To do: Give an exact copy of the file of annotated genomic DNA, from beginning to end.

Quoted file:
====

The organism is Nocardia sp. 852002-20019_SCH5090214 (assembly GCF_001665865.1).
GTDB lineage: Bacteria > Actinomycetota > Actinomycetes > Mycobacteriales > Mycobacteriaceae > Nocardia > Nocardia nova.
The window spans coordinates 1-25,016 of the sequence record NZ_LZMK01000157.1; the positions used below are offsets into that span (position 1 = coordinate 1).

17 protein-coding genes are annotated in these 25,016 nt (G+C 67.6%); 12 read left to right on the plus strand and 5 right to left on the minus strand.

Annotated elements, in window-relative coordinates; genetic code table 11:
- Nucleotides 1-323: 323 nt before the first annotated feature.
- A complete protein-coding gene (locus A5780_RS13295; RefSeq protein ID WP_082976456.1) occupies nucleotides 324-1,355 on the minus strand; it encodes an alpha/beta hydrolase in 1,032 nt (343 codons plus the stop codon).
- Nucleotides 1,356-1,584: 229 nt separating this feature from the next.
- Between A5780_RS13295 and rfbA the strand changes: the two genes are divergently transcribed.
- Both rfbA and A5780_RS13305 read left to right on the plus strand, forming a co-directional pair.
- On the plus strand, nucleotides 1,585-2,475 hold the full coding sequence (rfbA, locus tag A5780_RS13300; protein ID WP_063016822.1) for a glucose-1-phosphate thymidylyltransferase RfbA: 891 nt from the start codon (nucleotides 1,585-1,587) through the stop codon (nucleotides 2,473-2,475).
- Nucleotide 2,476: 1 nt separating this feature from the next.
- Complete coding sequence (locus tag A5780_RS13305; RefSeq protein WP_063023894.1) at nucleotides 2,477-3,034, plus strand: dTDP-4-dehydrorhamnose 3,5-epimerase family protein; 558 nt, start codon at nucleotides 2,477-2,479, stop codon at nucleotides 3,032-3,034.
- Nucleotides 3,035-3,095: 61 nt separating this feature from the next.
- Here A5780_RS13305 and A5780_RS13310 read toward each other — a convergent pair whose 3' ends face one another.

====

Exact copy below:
The organism is Nocardia sp. 852002-20019_SCH5090214 (assembly GCF_001665865.1).
GTDB lineage: Bacteria > Actinomycetota > Actinomycetes > Mycobacteriales > Mycobacteriaceae > Nocardia > Nocardia nova.
The window spans coordinates 1-25,016 of the sequence record NZ_LZMK01000157.1; the positions used below are offsets into that span (position 1 = coordinate 1).

17 protein-coding genes are annotated in these 25,016 nt (G+C 67.6%); 12 read left to right on the plus strand and 5 right to left on the minus strand.

Annotated elements, in window-relative coordinates; genetic code table 11:
- Nucleotides 1-323: 323 nt before the first annotated feature.
- A complete protein-coding gene (locus A5780_RS13295; RefSeq protein ID WP_082976456.1) occupies nucleotides 324-1,355 on the minus strand; it encodes an alpha/beta hydrolase in 1,032 nt (343 codons plus the stop codon).
- Nucleotides 1,356-1,584: 229 nt separating this feature from the next.
- Between A5780_RS13295 and rfbA the strand changes: the two genes are divergently transcribed.
- Both rfbA and A5780_RS13305 read left to right on the plus strand, forming a co-directional pair.
- On the plus strand, nucleotides 1,585-2,475 hold the full coding sequence (rfbA, locus tag A5780_RS13300; protein ID WP_063016822.1) for a glucose-1-phosphate thymidylyltransferase RfbA: 891 nt from the start codon (nucleotides 1,585-1,587) through the stop codon (nucleotides 2,473-2,475).
- Nucleotide 2,476: 1 nt separating this feature from the next.
- Complete coding sequence (locus tag A5780_RS13305; RefSeq protein WP_063023894.1) at nucleotides 2,477-3,034, plus strand: dTDP-4-dehydrorhamnose 3,5-epimerase family protein; 558 nt, start codon at nucleotides 2,477-2,479, stop codon at nucleotides 3,032-3,034.
- Nucleotides 3,035-3,095: 61 nt separating this feature from the next.
- Here A5780_RS13305 and A5780_RS13310 read toward each other — a convergent pair whose 3' ends face one another.